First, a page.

The DoD Historically Black Colleges and Universities (HBCUs) / Minority-Serving Institutions (MIs) Program is an annual summer research program offered to undergraduate and graduate students studying STEM disciplines at HBCU/MI schools. The program provides a bridge between classrooms and real-world experiences and aims to increase the number of minority scientists and engineers who choose careers with the DoD.
The DoD relies on a strong, STEM-capable workforce to achieve critical functions of its mission. From discovering emerging technologies to developing the next-generation workforce, DoD depends on brilliant STEM professionals to continue to innovate. The HBCUs/MIs Program plays an important role in helping the DoD strengthen its agile scientific footprint by engaging with the next generation of STEM talent during summer internships. By providing a forum for standout STEM scholars to present their own research at symposiums attended by DoD scientists and engineers, DoD remains on the cutting edge of innovation.
The HBCUs/MIs Program is sponsored by the Office of the Under Secretary of Defense for Research and Engineering and is designed to foster student interest in STEM education and careers in DoD while supporting the DoD’s objective of developing a diverse, motivated, and highly skilled civilian workforce.
The Summer 2021 HBCUs/MIs Program was held virtually for 32 scholars from 16 different schools. For 10 weeks, students conducted relevant research supervised by scientists and engineers from 15 defense laboratories and facilities who shared their vast experience with operational research and management science. Students then presented their research results at a concluding symposium attended by DoD STEM professionals.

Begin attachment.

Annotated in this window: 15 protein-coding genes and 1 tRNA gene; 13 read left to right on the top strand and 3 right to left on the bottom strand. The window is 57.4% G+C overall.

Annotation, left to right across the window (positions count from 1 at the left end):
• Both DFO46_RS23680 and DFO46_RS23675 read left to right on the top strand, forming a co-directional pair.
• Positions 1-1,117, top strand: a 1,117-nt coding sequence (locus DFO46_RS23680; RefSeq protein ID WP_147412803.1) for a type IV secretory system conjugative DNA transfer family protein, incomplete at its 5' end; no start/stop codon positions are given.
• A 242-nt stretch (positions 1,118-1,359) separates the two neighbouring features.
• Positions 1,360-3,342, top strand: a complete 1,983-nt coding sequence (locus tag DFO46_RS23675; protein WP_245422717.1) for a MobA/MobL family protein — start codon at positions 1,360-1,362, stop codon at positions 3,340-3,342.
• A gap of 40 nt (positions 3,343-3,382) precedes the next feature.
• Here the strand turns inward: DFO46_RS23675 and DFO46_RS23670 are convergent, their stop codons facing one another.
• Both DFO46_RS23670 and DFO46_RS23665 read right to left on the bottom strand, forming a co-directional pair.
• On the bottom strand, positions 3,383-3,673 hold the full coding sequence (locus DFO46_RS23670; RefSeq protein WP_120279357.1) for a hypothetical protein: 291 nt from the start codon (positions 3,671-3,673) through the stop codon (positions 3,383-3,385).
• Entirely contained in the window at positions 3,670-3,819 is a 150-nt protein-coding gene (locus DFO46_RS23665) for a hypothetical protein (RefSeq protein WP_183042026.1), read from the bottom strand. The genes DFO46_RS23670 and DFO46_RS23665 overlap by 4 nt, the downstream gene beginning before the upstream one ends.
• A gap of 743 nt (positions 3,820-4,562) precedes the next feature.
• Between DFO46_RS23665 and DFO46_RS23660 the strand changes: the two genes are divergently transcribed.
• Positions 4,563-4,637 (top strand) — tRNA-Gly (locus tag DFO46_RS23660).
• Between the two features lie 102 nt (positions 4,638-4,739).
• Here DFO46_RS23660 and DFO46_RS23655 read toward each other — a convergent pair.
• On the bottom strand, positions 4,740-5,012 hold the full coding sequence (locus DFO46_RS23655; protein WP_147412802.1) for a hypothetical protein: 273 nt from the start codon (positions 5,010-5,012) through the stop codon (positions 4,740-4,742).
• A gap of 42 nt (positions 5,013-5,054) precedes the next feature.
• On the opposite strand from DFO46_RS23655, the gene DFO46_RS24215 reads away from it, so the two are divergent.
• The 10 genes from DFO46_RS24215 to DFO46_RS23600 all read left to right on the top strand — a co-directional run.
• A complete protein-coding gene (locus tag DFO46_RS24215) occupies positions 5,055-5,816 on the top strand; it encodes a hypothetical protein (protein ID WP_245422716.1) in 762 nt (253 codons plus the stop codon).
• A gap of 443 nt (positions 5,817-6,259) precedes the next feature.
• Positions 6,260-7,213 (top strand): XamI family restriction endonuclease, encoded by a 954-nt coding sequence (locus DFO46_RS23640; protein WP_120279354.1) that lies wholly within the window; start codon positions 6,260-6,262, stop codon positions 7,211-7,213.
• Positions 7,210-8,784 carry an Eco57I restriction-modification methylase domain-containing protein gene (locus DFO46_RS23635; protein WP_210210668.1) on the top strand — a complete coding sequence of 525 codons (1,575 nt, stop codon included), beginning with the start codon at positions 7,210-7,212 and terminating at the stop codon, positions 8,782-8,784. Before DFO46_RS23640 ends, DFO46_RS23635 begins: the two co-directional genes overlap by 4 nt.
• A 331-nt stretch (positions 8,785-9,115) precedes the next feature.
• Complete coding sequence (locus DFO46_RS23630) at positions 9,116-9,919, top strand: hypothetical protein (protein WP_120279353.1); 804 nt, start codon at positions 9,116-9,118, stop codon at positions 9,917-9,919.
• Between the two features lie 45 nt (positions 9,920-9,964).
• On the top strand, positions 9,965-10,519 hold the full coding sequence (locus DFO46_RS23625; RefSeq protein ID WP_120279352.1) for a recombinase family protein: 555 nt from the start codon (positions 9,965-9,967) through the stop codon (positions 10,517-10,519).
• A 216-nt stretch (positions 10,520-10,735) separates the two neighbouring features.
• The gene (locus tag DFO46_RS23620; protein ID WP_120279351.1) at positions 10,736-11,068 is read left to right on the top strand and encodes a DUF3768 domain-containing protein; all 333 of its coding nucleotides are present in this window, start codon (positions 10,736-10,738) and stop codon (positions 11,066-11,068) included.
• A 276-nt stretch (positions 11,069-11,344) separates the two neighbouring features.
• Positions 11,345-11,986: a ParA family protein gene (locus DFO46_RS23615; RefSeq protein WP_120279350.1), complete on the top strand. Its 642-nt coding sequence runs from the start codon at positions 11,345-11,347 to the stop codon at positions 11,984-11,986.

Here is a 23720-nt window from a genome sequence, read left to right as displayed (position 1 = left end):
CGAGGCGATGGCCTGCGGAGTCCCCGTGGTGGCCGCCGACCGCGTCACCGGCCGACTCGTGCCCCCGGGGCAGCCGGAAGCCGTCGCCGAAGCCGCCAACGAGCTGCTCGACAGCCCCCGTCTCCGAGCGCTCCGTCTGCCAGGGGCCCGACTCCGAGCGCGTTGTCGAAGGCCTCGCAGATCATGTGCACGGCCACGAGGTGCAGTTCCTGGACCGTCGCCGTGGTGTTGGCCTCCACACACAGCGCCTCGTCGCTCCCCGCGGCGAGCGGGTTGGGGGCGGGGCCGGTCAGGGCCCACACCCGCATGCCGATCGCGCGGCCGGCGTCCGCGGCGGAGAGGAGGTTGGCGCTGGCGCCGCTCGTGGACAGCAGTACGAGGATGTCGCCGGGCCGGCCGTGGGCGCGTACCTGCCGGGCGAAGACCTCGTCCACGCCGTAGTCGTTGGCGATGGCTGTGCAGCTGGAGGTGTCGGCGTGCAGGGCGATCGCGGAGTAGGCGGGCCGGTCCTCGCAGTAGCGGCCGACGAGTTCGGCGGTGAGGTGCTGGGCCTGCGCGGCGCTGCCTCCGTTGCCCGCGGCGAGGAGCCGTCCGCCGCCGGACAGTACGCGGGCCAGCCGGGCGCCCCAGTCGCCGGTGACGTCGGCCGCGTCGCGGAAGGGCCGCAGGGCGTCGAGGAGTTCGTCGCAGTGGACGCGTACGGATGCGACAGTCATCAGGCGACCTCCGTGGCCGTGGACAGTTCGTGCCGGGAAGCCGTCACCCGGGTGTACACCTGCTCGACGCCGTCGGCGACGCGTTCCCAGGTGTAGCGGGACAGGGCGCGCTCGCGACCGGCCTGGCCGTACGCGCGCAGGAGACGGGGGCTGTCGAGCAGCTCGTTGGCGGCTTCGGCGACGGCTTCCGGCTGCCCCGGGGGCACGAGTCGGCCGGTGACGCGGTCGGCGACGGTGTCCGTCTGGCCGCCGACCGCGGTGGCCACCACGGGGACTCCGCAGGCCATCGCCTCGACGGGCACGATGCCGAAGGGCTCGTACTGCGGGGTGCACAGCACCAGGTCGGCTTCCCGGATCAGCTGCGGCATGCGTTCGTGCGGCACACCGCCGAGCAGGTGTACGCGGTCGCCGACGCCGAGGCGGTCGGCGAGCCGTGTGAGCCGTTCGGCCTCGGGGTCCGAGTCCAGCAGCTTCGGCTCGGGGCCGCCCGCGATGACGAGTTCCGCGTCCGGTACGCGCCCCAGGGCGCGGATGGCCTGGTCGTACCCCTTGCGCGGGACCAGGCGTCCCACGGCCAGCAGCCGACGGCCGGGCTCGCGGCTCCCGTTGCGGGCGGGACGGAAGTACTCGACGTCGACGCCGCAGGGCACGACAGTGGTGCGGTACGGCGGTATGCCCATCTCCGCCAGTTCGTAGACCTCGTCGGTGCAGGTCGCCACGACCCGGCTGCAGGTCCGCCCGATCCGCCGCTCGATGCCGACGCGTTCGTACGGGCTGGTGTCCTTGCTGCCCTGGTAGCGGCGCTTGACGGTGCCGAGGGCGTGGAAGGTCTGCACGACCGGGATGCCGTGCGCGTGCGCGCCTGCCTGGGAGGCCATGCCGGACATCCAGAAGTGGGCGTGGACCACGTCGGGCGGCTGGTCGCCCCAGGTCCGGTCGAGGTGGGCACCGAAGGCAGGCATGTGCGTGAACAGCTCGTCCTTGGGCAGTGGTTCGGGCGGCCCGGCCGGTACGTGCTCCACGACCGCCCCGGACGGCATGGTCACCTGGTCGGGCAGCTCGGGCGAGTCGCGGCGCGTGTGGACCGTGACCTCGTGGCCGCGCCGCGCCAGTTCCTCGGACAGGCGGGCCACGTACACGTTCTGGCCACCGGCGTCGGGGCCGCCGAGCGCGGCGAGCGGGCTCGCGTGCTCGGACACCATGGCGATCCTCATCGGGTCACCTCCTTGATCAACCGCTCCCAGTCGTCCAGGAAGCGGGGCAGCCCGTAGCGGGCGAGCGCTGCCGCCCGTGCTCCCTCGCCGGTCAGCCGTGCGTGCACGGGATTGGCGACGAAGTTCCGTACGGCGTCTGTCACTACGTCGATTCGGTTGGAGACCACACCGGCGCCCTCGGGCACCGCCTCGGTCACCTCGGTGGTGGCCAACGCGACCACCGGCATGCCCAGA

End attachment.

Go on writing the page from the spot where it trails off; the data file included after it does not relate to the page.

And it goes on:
DoD HBCUs/MIs Program and Outreach Director Mrs. Evelyn Kent provided opening remarks to kick off the symposium, emphasizing the importance of mentoring the next generation of STEM talent. Acting Deputy Director for Research, Technology, and Laboratories Dr. Jagadeesh Pamulapati also provided keynote remarks highlighting the DoD’s need for a diverse, STEM-literate workforce and the necessity of having every mind engaged in the DoD science and technology enterprise.
Student presentations centered on areas of critical importance to the DoD and the country: topics ranged from power source applications for battlefield awareness to sensing in remote locations and understanding the impact of mutations on the coronavirus spike protein.
Student Session 1
During breakout sessions, students learned how to expand their research projects, received tips for pursuing advanced degrees, and explored additional DoD-supported STEM learning opportunities such as the SMART Scholarship-for-Service Program (smartscholarship.org). Students were enthusiastic about further developing their research skills and learning more about the defense research enterprise.
Student Session 2
ABOUT DOD HBCUS/MIS PROGRAM
The DoD HBCUs/MIs Program consistently strives to build a more diverse pool of scientists and engineers to meet future defense-related needs. Initiatives such as the summer internship helps drive the program toward its goals to (a) enhance HBCUs/MIs research programs and capabilities in scientific and engineering disciplines critical to the national security functions of DoD; (b) expand the capacity of HBCUs/MIs to participate in DoD research programs and activities; and (c) increase the number of graduates, including underrepresented minorities, in STEM fields important to the defense mission. For more information on the DoD HBCUs/MIs Program, visit https://basicresearch.defense.gov/Programs/HBCU-MI-Program.